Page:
Every President in each Congress can get most anything he wants if he is involved. By involved I don't mean merely personally twisting arms. Then what do I mean? Think of who will be voting on this bill. They are Senators, right? There are some Senators, such as Jim W. DeMint of South Carolina and Jeff Sessions of Alabama, who are principled. There is little which can be done to tinker with this bill which would cause those Senators to vote for it. But how about some others, who want something and are not up for re-election? The President has what they want. What is it? I don't know. It may be a federal building named after the Senator. It may be a new major road. It could be the appointment of someone at the White House, at the Justice Department or whatever. Often getting these votes is very costly. We might find out about the cost a long time after the fact. Usually we never learn the cost.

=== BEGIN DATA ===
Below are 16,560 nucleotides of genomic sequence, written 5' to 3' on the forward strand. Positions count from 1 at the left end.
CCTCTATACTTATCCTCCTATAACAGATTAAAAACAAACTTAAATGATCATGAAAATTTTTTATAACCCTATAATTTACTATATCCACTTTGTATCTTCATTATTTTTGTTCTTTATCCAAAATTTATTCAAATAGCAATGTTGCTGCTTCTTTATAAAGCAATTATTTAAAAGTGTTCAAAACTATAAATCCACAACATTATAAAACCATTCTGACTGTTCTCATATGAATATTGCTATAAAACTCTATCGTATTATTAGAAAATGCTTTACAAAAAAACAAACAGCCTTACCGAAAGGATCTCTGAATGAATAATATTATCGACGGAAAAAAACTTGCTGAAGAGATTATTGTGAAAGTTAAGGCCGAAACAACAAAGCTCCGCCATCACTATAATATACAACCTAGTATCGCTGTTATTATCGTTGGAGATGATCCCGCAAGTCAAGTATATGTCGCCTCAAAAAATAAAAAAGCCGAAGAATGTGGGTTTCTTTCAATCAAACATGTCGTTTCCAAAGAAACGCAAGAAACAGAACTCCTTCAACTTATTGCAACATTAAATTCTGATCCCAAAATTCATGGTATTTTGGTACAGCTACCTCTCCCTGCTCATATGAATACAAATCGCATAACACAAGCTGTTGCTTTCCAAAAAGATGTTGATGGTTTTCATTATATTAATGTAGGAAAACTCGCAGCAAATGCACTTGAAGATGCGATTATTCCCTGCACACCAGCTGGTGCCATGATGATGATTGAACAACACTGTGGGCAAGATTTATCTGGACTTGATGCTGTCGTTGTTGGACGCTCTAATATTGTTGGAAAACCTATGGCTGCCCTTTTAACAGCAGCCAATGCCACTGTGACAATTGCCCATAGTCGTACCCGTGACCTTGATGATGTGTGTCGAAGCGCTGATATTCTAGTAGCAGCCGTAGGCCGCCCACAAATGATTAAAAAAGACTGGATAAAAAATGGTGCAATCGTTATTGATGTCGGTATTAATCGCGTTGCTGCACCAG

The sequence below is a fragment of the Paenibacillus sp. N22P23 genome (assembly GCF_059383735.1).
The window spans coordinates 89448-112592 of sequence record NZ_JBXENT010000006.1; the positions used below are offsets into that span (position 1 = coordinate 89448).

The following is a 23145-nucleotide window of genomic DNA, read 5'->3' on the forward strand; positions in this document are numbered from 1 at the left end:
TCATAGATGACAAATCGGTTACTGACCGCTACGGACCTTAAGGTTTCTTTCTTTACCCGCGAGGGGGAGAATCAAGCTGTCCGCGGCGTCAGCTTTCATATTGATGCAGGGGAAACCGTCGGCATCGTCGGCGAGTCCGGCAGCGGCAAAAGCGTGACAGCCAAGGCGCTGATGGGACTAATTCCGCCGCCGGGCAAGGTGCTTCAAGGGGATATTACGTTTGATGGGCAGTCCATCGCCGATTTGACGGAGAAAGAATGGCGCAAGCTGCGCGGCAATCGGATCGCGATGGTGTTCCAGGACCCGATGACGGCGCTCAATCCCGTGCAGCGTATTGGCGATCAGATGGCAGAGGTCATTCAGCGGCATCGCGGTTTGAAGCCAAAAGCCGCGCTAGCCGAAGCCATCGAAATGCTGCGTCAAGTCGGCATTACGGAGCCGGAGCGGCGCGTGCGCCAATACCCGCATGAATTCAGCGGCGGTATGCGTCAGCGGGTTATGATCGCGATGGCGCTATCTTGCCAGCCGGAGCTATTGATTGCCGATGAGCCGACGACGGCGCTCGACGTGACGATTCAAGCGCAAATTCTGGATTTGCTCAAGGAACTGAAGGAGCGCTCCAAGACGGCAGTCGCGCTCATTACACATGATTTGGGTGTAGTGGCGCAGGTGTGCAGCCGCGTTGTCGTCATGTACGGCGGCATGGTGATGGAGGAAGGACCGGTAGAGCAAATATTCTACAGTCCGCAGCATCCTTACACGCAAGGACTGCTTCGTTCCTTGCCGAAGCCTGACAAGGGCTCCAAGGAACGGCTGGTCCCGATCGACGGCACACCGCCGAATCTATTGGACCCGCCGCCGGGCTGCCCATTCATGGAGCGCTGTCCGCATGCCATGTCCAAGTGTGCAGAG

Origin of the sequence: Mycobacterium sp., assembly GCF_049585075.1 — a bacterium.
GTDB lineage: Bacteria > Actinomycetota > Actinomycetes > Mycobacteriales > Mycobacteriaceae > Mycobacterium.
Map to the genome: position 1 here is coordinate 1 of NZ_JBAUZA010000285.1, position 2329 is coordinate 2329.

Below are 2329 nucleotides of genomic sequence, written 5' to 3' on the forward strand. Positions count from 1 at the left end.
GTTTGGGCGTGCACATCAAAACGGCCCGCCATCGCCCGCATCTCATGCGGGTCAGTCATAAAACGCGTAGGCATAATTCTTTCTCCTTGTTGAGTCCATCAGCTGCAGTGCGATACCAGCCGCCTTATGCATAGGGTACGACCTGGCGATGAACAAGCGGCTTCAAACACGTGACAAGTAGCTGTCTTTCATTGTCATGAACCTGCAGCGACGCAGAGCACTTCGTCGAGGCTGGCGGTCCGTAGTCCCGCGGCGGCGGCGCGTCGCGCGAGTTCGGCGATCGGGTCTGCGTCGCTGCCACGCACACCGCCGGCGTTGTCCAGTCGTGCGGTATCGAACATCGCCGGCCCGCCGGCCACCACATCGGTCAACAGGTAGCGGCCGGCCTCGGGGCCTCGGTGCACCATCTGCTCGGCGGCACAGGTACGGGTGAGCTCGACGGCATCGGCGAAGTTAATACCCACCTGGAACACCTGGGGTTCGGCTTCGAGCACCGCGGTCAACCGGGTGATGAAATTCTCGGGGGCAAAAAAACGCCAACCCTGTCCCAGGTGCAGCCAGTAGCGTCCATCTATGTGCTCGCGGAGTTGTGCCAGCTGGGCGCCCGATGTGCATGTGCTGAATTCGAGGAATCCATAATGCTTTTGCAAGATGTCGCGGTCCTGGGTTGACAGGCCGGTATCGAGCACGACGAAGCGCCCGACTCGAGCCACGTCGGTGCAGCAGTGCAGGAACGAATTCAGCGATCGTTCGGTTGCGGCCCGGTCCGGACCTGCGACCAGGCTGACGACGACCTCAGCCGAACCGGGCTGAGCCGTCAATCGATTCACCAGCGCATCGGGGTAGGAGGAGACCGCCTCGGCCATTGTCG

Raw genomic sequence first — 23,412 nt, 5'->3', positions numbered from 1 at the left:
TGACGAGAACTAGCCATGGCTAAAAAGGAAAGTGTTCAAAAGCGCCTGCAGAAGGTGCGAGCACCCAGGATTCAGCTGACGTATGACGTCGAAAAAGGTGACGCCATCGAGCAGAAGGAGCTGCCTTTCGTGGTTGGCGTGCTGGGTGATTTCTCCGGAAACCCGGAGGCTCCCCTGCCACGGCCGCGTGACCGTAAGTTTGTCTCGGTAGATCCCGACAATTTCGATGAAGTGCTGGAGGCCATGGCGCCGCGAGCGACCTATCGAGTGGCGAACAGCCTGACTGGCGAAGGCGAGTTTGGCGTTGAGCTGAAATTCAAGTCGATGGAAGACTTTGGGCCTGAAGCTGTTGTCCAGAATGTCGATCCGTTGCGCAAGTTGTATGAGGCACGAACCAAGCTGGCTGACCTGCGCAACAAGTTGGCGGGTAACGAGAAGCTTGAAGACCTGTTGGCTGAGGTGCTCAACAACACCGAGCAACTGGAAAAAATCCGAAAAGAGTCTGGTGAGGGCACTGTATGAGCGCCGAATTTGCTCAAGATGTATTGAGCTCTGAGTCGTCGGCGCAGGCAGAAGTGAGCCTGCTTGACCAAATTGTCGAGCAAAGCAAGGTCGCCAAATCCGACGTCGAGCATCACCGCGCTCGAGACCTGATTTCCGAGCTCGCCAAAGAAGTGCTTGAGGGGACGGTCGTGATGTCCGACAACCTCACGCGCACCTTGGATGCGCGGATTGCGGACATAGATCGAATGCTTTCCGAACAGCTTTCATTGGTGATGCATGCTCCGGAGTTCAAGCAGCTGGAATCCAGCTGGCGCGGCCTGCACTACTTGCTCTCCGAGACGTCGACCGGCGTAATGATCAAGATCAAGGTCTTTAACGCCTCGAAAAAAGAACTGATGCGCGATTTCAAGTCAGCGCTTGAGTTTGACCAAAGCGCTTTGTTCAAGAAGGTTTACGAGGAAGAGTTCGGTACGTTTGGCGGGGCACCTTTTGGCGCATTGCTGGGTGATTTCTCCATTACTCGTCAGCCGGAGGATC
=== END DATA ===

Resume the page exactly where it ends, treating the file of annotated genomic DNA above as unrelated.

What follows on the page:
Remember when opponents of the prescription drug benefit were absolutely sure that they had the votes to kill that provision of the Medicare Bill. The leadership held the vote open for hours past the usual time for roll calls. The drug benefit was then approved by a couple of votes. I happen to know that the President spoke with holdout Members one by one, who ended up caving. I spoke with two of the Members who had been absolutely opposed to the drug benefit. Each one confessed to having spoken with the President the night of the vote. One Member told me what he had asked of the President. It appears that the President kept his word. I asked the other Member what he had requested of the President and whether the President had kept his word. I was told not to go there.